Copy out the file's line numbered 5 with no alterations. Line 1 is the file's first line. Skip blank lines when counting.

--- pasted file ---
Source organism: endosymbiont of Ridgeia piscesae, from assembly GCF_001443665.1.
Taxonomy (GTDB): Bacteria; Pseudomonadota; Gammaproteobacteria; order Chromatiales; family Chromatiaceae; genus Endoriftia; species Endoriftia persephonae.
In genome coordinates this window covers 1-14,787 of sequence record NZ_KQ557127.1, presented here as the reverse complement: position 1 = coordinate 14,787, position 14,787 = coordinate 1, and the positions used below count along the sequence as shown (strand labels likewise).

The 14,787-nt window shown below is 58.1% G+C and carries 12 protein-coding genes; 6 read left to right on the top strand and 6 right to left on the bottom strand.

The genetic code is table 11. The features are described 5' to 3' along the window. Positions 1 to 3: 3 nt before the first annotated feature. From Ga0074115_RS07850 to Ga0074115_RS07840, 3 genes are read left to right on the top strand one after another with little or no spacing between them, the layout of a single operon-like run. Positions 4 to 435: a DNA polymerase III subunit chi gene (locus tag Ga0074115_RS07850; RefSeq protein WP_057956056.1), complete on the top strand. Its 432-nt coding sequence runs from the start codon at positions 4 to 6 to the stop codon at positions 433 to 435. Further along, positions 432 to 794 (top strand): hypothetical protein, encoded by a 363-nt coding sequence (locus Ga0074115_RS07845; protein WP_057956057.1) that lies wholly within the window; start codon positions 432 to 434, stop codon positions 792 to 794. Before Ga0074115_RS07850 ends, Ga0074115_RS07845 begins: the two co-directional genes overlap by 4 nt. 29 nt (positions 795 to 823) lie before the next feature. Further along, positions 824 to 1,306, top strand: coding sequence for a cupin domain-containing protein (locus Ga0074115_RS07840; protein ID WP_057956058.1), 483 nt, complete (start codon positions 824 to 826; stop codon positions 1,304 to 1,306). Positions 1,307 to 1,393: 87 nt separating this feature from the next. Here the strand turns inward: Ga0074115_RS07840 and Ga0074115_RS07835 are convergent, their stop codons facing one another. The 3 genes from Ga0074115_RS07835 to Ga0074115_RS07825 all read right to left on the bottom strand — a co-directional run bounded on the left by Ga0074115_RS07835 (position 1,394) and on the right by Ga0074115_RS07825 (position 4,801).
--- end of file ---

The genetic code is table 11. The features are described 5' to 3' along the window. Positions 1 to 3: 3 nt before the first annotated feature. From Ga0074115_RS07850 to Ga0074115_RS07840, 3 genes are read left to right on the top strand one after another with little or no spacing between them, the layout of a single operon-like run. Positions 4 to 435: a DNA polymerase III subunit chi gene (locus tag Ga0074115_RS07850; RefSeq protein WP_057956056.1), complete on the top strand. Its 432-nt coding sequence runs from the start codon at positions 4 to 6 to the stop codon at positions 433 to 435. Further along, positions 432 to 794 (top strand): hypothetical protein, encoded by a 363-nt coding sequence (locus Ga0074115_RS07845; protein WP_057956057.1) that lies wholly within the window; start codon positions 432 to 434, stop codon positions 792 to 794. Before Ga0074115_RS07850 ends, Ga0074115_RS07845 begins: the two co-directional genes overlap by 4 nt. 29 nt (positions 795 to 823) lie before the next feature. Further along, positions 824 to 1,306, top strand: coding sequence for a cupin domain-containing protein (locus Ga0074115_RS07840; protein ID WP_057956058.1), 483 nt, complete (start codon positions 824 to 826; stop codon positions 1,304 to 1,306). Positions 1,307 to 1,393: 87 nt separating this feature from the next. Here the strand turns inward: Ga0074115_RS07840 and Ga0074115_RS07835 are convergent, their stop codons facing one another. The 3 genes from Ga0074115_RS07835 to Ga0074115_RS07825 all read right to left on the bottom strand — a co-directional run bounded on the left by Ga0074115_RS07835 (position 1,394) and on the right by Ga0074115_RS07825 (position 4,801).